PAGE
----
How’s your portfolio doing?

Sounds like an easy question. It’s not. Because the followup question should be: “Compared to what?”

Compared to your coworkers? Probably not the best way to gauge your performance, but a popular one.

Compared to the performance you need to reach your retirement goal? A good question, but what if you could reach your goals more quickly by pursuing a different strategy?

Compared to a benchmark? Now we’re getting somewhere. But what benchmark should you use?

Commonly used benchmarks

The Dow Jones Industrial Average, every evening newscast’s favorite index, is a peculiar beast: it rounds up 30 extra-large companies, chosen mostly arbitrarily, and then weights them in an outdated fashion to come up with the number we are all familiar with.

Few funds or investors actually benchmark their own performance against the Dow. The S&P 500 index, on the other hand, is used as a benchmark all the time. However, the S&P comes in two flavors, and using the wrong one makes it easy to overstate performance.

The S&P 500 price index is the one you hear reported in financial news. It does not include dividends. Since everybody considers dividends part of their return, however, and the S&P 500 is currently yielding just under 2% in dividends, they shouldn’t be ignored.

The S&P 500 Total Return index (i.e., with dividends reinvested) is actually a good benchmark for certain portfolios—those concentrating on large US companies with a blend of value and growth strategies. So always look for the Total Return, or “TR” label.

What is a good benchmark?

A good benchmark should roughly reflect the holdings of a portfolio (or fund). That includes characteristics like company size, country, and asset class risk. An S&P 500 benchmark, then, is a good comparison tool for large-cap domestic funds — or investors whose portfolios are in large-cap U.S.-based companies. It doesn’t make sense, however, to use the S&P 500 as a benchmark for a multi-asset class diversified portfolio, or if all your assets are in a total U.S. fund. (That is why the Vanguard Total Stock Market ETF (VTI) tracks the performance of the CRSP U.S. Total Market Index, made up of 4,000 companies; or nearly every public company in the U.S.)

What about your portfolio?

We’ve written in the past about some of the hurdles active investors face: high costs, high taxes, and little evidence that any stock-picker or market-timer actually demonstrates skill rather than luck.

Here’s another problem with active investing: it’s extremely difficult to tell how you’re doing.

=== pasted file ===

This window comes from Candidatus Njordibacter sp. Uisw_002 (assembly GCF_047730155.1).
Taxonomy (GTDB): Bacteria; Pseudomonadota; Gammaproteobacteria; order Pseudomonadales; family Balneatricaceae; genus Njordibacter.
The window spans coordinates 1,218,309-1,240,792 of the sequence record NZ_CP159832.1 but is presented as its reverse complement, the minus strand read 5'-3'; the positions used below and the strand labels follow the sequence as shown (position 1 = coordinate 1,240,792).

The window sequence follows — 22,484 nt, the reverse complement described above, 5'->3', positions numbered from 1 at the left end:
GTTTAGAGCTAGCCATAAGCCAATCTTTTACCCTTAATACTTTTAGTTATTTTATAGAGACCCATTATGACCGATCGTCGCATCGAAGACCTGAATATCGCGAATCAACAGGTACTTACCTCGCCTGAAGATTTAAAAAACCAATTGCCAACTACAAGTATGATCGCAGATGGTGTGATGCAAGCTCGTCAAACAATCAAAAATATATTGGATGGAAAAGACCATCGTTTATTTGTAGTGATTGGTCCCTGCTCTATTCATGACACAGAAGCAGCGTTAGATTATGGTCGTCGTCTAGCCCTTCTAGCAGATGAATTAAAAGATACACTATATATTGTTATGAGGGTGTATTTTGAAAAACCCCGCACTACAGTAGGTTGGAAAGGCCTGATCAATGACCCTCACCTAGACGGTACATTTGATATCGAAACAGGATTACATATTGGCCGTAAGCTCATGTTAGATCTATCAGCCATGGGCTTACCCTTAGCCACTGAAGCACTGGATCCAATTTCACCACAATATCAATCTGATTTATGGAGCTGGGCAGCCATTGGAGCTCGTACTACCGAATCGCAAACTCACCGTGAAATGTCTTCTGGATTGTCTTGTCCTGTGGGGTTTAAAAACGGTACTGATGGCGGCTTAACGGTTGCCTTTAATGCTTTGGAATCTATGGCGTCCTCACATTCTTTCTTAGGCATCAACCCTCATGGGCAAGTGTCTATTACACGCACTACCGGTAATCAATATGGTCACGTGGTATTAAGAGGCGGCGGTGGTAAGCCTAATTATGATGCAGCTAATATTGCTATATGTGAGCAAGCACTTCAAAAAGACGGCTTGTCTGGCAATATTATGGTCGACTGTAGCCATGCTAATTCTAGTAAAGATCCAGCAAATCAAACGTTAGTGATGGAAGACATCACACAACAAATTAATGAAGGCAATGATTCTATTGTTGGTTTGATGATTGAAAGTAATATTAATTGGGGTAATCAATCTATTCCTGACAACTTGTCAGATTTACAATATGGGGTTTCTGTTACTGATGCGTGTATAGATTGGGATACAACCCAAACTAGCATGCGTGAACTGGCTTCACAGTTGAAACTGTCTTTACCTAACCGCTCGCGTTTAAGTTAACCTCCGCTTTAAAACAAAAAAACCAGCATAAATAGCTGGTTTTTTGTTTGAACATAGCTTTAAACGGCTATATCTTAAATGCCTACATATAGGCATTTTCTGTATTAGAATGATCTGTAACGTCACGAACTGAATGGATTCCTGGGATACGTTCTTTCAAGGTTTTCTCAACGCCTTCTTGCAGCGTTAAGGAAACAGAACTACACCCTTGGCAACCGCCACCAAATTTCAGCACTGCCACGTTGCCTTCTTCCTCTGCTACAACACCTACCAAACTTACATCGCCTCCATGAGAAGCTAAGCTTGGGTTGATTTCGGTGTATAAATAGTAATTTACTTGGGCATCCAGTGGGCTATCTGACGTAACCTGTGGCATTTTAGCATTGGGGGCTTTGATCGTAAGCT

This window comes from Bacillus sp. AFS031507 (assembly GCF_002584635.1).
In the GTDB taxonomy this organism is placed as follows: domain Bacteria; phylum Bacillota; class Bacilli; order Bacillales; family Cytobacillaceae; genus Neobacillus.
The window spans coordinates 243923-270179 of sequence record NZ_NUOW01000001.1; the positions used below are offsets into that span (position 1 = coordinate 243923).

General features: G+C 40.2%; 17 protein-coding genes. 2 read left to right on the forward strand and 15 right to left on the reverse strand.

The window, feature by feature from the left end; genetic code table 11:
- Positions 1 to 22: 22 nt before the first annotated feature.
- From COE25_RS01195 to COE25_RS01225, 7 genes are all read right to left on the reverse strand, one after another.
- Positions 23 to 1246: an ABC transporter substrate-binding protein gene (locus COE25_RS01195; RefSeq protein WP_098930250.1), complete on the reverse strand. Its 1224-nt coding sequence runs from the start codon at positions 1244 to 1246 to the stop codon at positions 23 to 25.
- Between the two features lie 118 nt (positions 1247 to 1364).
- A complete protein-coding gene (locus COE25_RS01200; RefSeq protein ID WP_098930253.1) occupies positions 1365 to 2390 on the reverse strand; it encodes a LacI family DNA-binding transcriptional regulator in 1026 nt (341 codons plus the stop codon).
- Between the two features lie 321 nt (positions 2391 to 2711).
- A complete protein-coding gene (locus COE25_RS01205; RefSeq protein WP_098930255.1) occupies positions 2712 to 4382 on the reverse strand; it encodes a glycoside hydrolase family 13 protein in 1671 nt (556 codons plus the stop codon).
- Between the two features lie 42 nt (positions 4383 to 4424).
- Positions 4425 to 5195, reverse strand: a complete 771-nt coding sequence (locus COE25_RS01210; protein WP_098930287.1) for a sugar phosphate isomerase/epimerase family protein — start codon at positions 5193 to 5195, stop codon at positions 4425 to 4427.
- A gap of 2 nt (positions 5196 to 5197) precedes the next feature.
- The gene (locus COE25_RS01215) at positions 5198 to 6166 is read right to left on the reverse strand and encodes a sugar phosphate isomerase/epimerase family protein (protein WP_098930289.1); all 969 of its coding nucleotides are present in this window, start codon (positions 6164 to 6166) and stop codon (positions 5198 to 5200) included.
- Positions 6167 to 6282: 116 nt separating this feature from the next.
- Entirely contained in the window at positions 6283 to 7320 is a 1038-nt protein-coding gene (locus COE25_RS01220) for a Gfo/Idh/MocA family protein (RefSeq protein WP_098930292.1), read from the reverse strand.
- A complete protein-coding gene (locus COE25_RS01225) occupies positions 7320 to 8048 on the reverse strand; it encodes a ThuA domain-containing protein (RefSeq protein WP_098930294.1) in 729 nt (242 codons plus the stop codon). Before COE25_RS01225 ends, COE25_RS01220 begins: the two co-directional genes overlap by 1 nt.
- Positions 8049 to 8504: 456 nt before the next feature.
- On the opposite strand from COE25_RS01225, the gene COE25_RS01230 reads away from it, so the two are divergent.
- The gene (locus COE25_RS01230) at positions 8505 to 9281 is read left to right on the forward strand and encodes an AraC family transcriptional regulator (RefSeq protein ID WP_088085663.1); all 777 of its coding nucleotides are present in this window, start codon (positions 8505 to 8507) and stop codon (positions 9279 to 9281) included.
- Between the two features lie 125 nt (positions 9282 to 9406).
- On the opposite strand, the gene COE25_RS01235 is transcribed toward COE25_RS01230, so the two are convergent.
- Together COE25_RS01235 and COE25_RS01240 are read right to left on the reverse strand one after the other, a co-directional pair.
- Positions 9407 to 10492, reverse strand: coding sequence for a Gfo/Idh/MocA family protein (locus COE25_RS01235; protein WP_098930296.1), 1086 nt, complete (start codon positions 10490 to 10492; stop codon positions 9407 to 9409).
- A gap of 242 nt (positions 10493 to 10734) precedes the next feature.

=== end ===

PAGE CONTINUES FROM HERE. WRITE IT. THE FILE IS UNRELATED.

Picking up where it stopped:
It’s not enough to know that your portfolio is up over a given period. That’s great. But the relevant question is: are you up compared to an appropriate passive benchmark? If not, you’re wasting time pursuing an active strategy when you could just buy some ETFs and take more naps.

But calculating your portfolio’s performance and choosing an appropriate benchmark are both difficult tasks.

To calculate performance, you’ll need to get intimate with Excel (or Google Drive)’s XIRR function, unless all of your holdings are with a broker that calculates your internal rate of return (IRR). Most don’t.

Then, once you have your IRR, you need to know what to compare it to. The S&P 500? Probably not, unless your whole portfolio concentrates on large US companies. You need to compare against a portfolio whose equity and bond components are similar to your own. If you specialize in value stocks, for example, compare against a value fund.

If you don’t trade stocks yourself but buy and hold actively managed funds, benchmarking is a little easier. Go to, look up each fund, and read about its holdings (you did this before buying the fund, right?). Then compare to an index fund pursuing a similar strategy.

The easy way out is the right way

What if you’re a passive investor, holding only index funds or ETFs and rebalancing them regularly without trying to time the market?

You’re in luck. Index funds are defined by buying up their benchmark index (they’re called index funds, after all!), in the same proportions as the stocks comprising the index. You’re not trying to beat the market; you’re trying to do exactly as well as the market. It might be reassuring to check from time to time, to make sure that your index fund’s trend line is almost precisely equal to its underlying benchmark (minus expenses).

Then you can get back to the important calculations: How close am I to retirement? And is it naptime yet?

Note: Direct comparisons between your portfolio’s performance and equity market indices are not without complications. Your portfolio may not be fully invested, may contain options and other derivative securities, may contain fixed income investments, may include short sales of securities and margin trading, and may not be as diversified as market indices. Indices may be unmanaged, may be market weighted, and unlike your portfolio, indices do not incur fees and expenses. Due to the differences between your portfolio and the performance of equity market indices, no such index is directly comparable to your portfolio.

Matthew Amster-Burton is a freelance writer and financial planner in Seattle.